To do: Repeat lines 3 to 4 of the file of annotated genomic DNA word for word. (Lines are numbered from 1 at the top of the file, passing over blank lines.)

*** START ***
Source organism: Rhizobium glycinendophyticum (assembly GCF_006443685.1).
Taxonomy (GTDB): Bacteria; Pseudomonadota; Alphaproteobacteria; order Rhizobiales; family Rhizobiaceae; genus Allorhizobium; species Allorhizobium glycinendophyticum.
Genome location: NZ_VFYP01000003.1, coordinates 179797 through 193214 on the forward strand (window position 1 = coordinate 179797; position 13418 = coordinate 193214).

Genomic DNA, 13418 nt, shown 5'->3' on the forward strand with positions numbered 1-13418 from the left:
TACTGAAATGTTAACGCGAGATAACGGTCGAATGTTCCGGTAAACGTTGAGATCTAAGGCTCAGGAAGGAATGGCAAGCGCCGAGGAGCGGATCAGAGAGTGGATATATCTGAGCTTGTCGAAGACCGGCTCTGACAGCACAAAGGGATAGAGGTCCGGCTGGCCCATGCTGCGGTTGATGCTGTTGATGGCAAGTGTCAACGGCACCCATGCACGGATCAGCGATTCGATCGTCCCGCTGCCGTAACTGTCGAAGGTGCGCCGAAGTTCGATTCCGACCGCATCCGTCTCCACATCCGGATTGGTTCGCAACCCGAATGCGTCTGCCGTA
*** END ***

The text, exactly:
Genome location: NZ_VFYP01000003.1, coordinates 179797 through 193214 on the forward strand (window position 1 = coordinate 179797; position 13418 = coordinate 193214).

Genomic DNA, 13418 nt, shown 5'->3' on the forward strand with positions numbered 1-13418 from the left: